Today I was stopped twice by people who said to me ‘My friend has written a book and wants to know what they should do next....’
Is it because it is Thursday and subconsciously I am sending out vibes that say I need a topic for my blog today?
I don’t think I am, as I often have 8 - 10 links already to talk about when I sit down to put it all together.
Maybe I’m sending out a vibe on super busy Thursday that says ‘stop me rushing off to the next appointment and ask me a question about writing.’
My answer both times was ‘Tell your friend that now you must research!’ The internet is full of great sites that can point you in the right direction and the library is full of great books on the craft of writing, so you can make sense of what you have created.
So in that spirit, here are a few places to look.
Jenn an Intern at the Elaine English Literary agency this week posted a great little article on synopsis which outlines what a good synopsis should have.
A synopsis can make or break your chances. After your query has been accepted, it is your first chance to make a good (or bad) first impression. You have to find a good balance between saying enough and not saying too much.
Mary Kole of Kidlit.com has a good article about knowing your category. This is good advice from an agent with the Andrea Brown Literary Agency.
For example, and this is from my own imagination, not a recent submission: what do I do with a 5,000 word fiction picture book about world politics? Or a 5,000 word middle grade about a baby puppy who goes on a naptime adventure? Or a 300,000 word YA starring a talking salmon? Maybe a 10,000 word YA about a character’s messy divorce?
If all of those examples weren’t immediately funny to you, you need this post. When I speak at conferences, I tell people all the time that booksellers will not build you your own shelf at their stores just because you want to do something different.
Tony Eldridge has a great article this week on his Marketing Tips for Authors Blog about off line marketing specifically teaming up with a fellow author to present workshops.
I want to suggest a different approach. Why not team up with another local author and do a free "workshop" for writers and aspiring writers? Think of the benefits of presenting a joint presentation:
He outlines some useful ideas to help you think about how to structure the workshop and make it be of use to you. (As I am in the middle of planning some workshops for later in the year, this is very timely.)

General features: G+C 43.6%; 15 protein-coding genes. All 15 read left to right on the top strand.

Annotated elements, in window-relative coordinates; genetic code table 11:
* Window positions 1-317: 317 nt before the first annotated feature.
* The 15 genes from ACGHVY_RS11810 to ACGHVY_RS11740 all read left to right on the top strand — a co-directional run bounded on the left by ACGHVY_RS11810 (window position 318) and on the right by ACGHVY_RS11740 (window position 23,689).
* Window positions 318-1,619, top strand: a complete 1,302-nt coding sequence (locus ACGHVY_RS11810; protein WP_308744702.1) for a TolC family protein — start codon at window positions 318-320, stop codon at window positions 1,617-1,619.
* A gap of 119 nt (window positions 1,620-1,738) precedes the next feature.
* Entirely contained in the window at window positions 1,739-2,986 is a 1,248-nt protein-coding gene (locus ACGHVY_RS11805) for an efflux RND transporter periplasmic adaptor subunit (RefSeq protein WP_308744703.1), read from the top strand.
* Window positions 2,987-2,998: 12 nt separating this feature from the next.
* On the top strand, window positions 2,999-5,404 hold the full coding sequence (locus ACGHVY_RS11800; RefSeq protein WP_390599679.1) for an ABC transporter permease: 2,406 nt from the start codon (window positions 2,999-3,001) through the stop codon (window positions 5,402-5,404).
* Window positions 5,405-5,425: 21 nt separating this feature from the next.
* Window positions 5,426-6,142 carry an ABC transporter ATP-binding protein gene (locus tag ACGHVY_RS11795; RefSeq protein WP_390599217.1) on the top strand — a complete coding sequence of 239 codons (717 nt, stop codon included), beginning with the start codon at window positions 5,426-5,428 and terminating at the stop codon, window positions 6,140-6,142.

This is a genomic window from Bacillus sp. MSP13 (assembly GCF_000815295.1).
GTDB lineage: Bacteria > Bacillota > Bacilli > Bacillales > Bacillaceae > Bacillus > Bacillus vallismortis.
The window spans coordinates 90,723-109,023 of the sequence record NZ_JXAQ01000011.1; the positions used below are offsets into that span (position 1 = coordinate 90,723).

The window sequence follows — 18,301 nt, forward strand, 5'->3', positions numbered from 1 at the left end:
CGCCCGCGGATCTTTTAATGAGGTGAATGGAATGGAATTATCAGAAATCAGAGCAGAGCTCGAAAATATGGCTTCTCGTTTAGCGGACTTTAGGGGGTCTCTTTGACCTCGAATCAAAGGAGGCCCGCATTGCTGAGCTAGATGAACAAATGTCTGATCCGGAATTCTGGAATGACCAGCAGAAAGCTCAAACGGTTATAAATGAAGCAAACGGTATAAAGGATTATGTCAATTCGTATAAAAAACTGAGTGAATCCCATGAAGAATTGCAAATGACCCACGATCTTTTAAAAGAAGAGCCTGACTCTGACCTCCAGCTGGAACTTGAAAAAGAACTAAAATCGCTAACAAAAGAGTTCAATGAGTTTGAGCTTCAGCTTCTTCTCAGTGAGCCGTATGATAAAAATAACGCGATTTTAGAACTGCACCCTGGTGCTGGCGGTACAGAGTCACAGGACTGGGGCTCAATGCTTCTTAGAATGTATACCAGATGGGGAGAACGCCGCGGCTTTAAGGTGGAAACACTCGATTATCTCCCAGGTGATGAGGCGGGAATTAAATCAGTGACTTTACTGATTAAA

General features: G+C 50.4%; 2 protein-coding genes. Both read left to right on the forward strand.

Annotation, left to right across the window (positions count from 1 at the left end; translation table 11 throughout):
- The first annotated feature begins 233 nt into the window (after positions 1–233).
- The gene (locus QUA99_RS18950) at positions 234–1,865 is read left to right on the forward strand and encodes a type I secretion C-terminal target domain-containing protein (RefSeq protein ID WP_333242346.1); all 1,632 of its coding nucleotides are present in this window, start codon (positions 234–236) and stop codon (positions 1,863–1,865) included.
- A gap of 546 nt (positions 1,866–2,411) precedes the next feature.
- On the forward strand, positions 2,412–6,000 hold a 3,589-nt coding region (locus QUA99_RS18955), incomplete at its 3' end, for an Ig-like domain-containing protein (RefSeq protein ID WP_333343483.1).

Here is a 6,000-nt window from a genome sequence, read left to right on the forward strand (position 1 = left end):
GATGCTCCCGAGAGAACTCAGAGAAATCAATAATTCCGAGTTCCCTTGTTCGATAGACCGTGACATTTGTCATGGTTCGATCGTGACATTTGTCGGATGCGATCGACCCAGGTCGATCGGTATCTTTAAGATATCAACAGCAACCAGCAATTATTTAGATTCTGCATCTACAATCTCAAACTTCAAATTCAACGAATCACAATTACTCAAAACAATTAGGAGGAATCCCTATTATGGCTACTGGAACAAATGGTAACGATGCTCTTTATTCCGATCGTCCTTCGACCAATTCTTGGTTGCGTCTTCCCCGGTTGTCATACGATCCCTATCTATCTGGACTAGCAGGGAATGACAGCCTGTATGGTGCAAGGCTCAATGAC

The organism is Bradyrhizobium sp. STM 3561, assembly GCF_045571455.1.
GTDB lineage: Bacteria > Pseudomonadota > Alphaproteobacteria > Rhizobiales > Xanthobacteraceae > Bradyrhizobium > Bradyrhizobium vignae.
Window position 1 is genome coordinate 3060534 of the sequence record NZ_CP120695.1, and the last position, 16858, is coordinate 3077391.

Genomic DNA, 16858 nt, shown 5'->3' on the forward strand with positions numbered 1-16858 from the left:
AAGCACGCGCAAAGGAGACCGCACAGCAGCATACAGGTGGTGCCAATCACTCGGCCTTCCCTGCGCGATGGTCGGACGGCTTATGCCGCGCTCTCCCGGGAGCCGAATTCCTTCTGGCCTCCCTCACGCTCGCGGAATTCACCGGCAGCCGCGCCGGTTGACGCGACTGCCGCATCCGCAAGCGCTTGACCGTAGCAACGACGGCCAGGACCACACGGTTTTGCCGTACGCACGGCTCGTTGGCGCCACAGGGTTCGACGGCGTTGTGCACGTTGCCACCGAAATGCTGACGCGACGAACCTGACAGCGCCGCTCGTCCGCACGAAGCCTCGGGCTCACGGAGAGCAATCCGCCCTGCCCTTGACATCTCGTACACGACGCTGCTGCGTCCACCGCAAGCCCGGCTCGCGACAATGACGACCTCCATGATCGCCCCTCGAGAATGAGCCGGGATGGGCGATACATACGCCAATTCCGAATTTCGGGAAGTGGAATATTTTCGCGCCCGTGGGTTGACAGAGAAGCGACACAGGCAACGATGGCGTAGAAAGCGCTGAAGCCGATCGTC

Last week I linked to Jane Friedman’s article on Writer Unboxed which discussed blog content and how much unpublished work you should put on your blog. There has been lots of talk in the writers blogosphere about Jane Friedman and Chuck Sambuchino’s different points of view on this topic.
Jeannie Ruesch looks at both arguments, boils them down to their essential points, then she offers her opinion on the topic and some good ideas to mull over.
Their posts seem to have a slightly different focus on what “your work” qualifies as, in regards to this topic. Sambuchino focuses on your fiction summary, your high concepts as most important to keep off the web. But ultimately, the point that both make is to establish WHY you are putting your work–whatever it is– out there for the world to see. What is your objective?
Jeannie is right - for your blog or your website you must have a plan. The Illinois chapter of SCBWI has a great newsletter called Prairie Wind and their contributor Margo Dill looks at three very popular blogging writers and talks to them about their blogs and their styles.
In the big wide world this week.
The Wall St Journal reported Google’s announcement of its new e-book service which will be ready to roll in the next few months. And so it has begun, the dividing up of the digital publishing world, which I mentioned a couple of weeks ago.
Google says users will be able to buy digital copies of books they discover through its book-search service. It will also allow book retailers—even independent shops—to sell Google Editions on their own sites, giving partners the bulk of the revenue.
The company would have copies on its servers for works it strikes agreements to sell.
Personanondata a publishing industry blog has taken a look at the e-publishing world of the Now and what may become the industry norm in The Future with it’s article entitled Content Farms....yes think of all the connotations... then read this article.
Demand Media’s approach is a “combination of science and art”, in the words of Steven Kydd, who is in charge of the firm’s content production. Clever software works out what internet users are interested in and how much advertising revenue a given topic can pull in. The results are sent to an army of 7,000 freelancers, each of whom must have a college degree, writing experience and a speciality. They artfully pen articles or produce video clips to fit headlines such as “How do I paint ceramic mugs?” and “Why am I so tired in winter?”
Over on Craicerplus (Just click the amplify button on the right)
there are links to articles on...
The cost of quoting lyrics in your book
A great article on loading first impressions of characters
Twitter – a book addicts paradise
Parent problems in Young Adult Literature
What writers really mean...
7 Reasons Why Writers Need To Start Using Video For Book Promotion
Jodi Picoult - All she wants is respect!
I feel bed vibes...